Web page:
- A large hardwood tree.
- Grows to 50m high and 2m diameter.
- Excellent stem form and vigour noted in the Gympie region.
- Bark is brown or yellow-brown, flaky-fibrous, often distinctly tessellated on the trunk.
- Small branches usually smooth and grey-white.
- Occurs in scattered areas from near Gympie in the south to near Cooktown in the north.
- Heartwood is yellowish brown.
- Sapwood distinctly paler.
- Unfigured (unpatterned).
- Texture is fine to medium, generally uniform in grain; can be slightly interlocked.
- Engineering: sawn and round timber used to construct wharves and bridges, railway sleepers, poles, piles, cross-arms and mining timbers.
- Construction: unseasoned, sawn timber in general, house framing, and as seasoned dressed timber in cladding, internal and external flooring, lining and joinery. Also in fencing, landscaping and retaining walls.
- Decorative: outdoor furniture, turnery and joinery.
- Others: coach, vehicle and carriage building; keel and framing components; planking.
- Density: 1010kgm3 at 12% moisture content; about 1.0m3 of seasoned sawn timber per tonne. Plantation-grown timber: age 4–17 years is 75-85% mature timber density; age 32–46 years is 95–97% mature timber density.
- Strength groups: S2 unseasoned, SD3 seasoned.
- Stress grades: F11, F14, F17, F22 (unseasoned); F14, F17, F22, F27, (seasoned) when visually stress-graded according to AS 2082—2000: Timber—Hardwood—Visually stress-graded hardwood for structural purposes.
- Joint groups: J1 unseasoned, JD1 seasoned.
- Shrinkage to 12% MC: natural grown—6.2% (tangential), 3.4% (radial); plantation-grown (35 years)—5.9% (tangential), 4.2% (radial).
- Unit shrinkage. Natural grown—0.4% (tangential), 0.2% (radial); plantation-grown—0.4% (tangential), 0.3% (radial).
- Durability above-ground: Class 1 (life expectancy more than 40 years).
- Durability in-ground: Class 1 (life expectancy more than 25 years).
- Lyctine susceptibility: sapwood not susceptible to lyctid borer attack.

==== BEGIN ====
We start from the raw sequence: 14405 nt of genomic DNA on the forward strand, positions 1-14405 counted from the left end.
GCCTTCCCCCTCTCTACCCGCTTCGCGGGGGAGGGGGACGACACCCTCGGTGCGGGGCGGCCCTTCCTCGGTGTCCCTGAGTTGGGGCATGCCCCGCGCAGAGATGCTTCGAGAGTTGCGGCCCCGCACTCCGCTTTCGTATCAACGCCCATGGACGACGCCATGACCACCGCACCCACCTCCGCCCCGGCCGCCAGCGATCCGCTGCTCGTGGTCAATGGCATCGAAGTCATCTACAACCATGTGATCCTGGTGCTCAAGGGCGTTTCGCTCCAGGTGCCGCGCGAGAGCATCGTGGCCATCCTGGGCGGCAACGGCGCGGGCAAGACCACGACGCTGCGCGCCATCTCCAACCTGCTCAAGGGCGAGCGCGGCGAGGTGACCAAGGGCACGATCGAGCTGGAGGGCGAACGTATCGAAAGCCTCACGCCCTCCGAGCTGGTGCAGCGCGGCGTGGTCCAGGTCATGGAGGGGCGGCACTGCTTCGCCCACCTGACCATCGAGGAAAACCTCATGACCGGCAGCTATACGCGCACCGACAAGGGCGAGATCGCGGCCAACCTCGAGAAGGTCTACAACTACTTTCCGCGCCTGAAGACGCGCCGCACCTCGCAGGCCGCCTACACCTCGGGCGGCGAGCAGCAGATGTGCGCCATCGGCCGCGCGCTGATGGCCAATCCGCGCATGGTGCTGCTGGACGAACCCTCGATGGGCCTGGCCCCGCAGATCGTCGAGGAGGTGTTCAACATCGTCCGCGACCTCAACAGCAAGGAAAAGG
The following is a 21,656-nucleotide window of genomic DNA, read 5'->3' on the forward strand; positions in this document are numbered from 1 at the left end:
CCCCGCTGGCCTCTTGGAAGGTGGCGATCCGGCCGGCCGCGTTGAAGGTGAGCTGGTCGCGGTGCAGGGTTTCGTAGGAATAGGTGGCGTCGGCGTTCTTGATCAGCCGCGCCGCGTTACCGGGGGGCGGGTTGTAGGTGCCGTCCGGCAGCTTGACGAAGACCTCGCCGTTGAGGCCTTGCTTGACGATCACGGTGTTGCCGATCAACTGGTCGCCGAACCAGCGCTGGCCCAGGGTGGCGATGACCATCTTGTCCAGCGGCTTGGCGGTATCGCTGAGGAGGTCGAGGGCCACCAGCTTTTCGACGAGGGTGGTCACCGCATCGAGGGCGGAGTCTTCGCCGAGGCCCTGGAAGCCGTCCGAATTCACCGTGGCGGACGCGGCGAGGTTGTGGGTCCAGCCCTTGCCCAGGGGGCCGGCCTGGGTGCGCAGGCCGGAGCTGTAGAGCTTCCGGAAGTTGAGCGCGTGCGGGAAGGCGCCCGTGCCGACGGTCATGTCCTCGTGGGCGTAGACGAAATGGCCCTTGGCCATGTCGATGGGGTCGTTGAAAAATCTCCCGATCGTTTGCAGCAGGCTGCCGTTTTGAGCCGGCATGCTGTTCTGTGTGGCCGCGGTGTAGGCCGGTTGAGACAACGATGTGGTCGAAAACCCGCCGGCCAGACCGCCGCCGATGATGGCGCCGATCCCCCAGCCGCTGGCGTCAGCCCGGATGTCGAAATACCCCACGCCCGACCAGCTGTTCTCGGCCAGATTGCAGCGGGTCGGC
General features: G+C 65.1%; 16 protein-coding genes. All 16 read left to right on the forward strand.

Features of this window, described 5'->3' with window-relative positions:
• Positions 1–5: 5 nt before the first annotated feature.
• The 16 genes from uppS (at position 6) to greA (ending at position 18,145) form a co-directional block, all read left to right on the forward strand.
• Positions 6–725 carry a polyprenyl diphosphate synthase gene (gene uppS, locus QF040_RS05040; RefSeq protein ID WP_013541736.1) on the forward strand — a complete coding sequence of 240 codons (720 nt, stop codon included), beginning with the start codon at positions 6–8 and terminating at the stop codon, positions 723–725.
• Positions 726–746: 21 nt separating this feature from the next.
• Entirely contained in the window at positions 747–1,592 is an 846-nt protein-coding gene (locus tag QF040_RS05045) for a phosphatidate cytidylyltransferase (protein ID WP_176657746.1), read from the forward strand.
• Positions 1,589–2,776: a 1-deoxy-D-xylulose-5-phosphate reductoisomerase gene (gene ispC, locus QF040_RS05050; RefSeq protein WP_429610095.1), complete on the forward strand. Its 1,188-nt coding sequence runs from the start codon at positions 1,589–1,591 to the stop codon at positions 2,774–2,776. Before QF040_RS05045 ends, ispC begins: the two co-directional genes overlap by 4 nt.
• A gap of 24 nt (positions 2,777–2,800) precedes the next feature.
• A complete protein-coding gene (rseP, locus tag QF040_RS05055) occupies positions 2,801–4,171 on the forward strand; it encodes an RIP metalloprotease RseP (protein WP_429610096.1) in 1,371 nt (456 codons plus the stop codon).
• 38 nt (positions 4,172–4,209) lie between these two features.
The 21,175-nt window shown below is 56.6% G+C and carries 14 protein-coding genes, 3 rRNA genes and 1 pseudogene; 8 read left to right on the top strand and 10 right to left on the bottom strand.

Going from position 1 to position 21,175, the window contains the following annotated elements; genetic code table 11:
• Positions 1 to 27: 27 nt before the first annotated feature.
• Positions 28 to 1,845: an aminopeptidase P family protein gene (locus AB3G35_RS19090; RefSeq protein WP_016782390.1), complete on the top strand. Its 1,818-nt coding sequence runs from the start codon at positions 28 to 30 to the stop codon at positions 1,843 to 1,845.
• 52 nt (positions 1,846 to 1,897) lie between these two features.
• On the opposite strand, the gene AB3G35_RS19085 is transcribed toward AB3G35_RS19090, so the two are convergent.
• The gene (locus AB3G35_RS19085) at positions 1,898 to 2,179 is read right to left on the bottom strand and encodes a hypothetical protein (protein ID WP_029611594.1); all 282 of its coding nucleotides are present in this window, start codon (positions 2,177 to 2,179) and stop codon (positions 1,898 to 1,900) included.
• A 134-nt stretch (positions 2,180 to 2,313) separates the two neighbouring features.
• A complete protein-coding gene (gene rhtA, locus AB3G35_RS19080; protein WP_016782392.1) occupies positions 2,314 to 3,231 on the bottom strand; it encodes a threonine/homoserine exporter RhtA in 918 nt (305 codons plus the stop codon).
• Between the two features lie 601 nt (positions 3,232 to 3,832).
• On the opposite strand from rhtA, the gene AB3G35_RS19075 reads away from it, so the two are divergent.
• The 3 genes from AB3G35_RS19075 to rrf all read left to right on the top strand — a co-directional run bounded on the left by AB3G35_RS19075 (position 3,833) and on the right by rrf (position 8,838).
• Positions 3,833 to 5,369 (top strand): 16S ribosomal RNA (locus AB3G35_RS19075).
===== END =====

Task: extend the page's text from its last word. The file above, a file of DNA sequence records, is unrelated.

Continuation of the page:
- Termite resistance: resistant.
- Preservation: sapwood readily impregnates with preservative.
- Seasoning: satisfactorily dries using conventional air and kiln seasoning.
- Hardness: very hard (rated 1 on a 6-class scale) to indent and work with hand tools.
- Machining: machines, turns and dresses well.
- Fixing: no difficulties using standard fittings and fastenings.
- Gluing: as with most high-density species, machine and prepare surface immediately before gluing.
- Finishing: readily accepts paint, stains and polish.
- Sapwood: white to greyish white, with distinct change to heartwood.
- Heartwood: yellowish brown.
- Texture: medium texture, straight to shallowly interlocked grain.
- Growth rings: seasonal rings sometimes evident but not sharply defined.
- Vessels: solitary, indistinct without magnification, occasionally in radial or oblique chains; vessel lines on longitudinal surfaces; vessels tylosed.
- Parenchyma (soft tissue): indistinct without high magnification.
- Rays: fine, visible only with lens.
- Burning splinter test: match-size splinter burns to a charcoal.
Research and resources
- Boland, DJ, Brooker, MIH, Chippendale, GM, Hall, N, Hyland, BPM, Johnston, RD, Kleinig, DA and Turner, JD 2006, Forest trees of Australia, 5th ed., CSIRO Publishing, Collingwood, Australia.
- Bootle, K 2005, Wood in Australia: Types, properties and uses, 2nd ed., McGraw-Hill, Sydney.
- Ilic, J 1991, CSIRO atlas of hardwoods, Crawford House Press, Bathurst, Australia.
- Queensland Government, DAF 2018, Construction timbers in Queensland: Properties and specifications for satisfactory performance of construction timbers in Queensland. Class 1 and Class 10 buildings, Books 1 & 2, Department of Agriculture and Fisheries, Brisbane.
- Standards Australia, 2000, AS 2082—2000: Timber—Hardwood—Visually stress-graded for structural purposes, Standards Australia International, Strathfield, NSW.
- Last reviewed: 11 May 2021
- Last updated: 14 May 2021